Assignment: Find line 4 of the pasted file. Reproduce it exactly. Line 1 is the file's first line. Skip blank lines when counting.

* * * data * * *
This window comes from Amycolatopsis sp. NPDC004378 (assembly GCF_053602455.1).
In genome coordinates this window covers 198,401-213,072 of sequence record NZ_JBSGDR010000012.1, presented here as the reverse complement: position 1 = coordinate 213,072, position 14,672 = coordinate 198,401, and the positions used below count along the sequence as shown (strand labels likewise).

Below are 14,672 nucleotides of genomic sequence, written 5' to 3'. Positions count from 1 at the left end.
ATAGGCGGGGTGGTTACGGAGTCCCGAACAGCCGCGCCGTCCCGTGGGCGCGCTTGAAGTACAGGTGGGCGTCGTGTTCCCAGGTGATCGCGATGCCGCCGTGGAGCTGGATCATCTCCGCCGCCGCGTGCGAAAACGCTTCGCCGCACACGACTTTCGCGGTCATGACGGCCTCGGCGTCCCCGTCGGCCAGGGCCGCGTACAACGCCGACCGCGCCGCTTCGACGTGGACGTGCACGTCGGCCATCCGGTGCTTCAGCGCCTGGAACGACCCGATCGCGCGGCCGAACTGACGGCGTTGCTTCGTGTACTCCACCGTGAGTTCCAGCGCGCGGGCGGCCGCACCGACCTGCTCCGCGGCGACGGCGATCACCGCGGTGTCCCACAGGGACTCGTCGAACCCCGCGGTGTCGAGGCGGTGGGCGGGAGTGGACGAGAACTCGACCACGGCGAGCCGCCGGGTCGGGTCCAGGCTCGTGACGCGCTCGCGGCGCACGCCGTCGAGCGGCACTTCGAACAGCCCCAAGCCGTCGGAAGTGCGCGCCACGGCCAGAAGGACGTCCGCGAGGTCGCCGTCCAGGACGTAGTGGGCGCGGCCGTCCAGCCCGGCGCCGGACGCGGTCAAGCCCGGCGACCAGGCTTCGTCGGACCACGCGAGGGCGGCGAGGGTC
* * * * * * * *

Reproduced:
ATAGGCGGGGTGGTTACGGAGTCCCGAACAGCCGCGCCGTCCCGTGGGCGCGCTTGAAGTACAGGTGGGCGTCGTGTTCCCAGGTGATCGCGATGCCGCCGTGGAGCTGGATCATCTCCGCCGCCGCGTGCGAAAACGCTTCGCCGCACACGACTTTCGCGGTCATGACGGCCTCGGCGTCCCCGTCGGCCAGGGCCGCGTACAACGCCGACCGCGCCGCTTCGACGTGGACGTGCACGTCGGCCATCCGGTGCTTCAGCGCCTGGAACGACCCGATCGCGCGGCCGAACTGACGGCGTTGCTTCGTGTACTCCACCGTGAGTTCCAGCGCGCGGGCGGCCGCACCGACCTGCTCCGCGGCGACGGCGATCACCGCGGTGTCCCACAGGGACTCGTCGAACCCCGCGGTGTCGAGGCGGTGGGCGGGAGTGGACGAGAACTCGACCACGGCGAGCCGCCGGGTCGGGTCCAGGCTCGTGACGCGCTCGCGGCGCACGCCGTCGAGCGGCACTTCGAACAGCCCCAAGCCGTCGGAAGTGCGCGCCACGGCCAGAAGGACGTCCGCGAGGTCGCCGTCCAGGACGTAGTGGGCGCGGCCGTCCAGCCCGGCGCCGGACGCGGTCAAGCCCGGCGACCAGGCTTCGTCGGACCACGCGAGGGCGGCGAGGGTC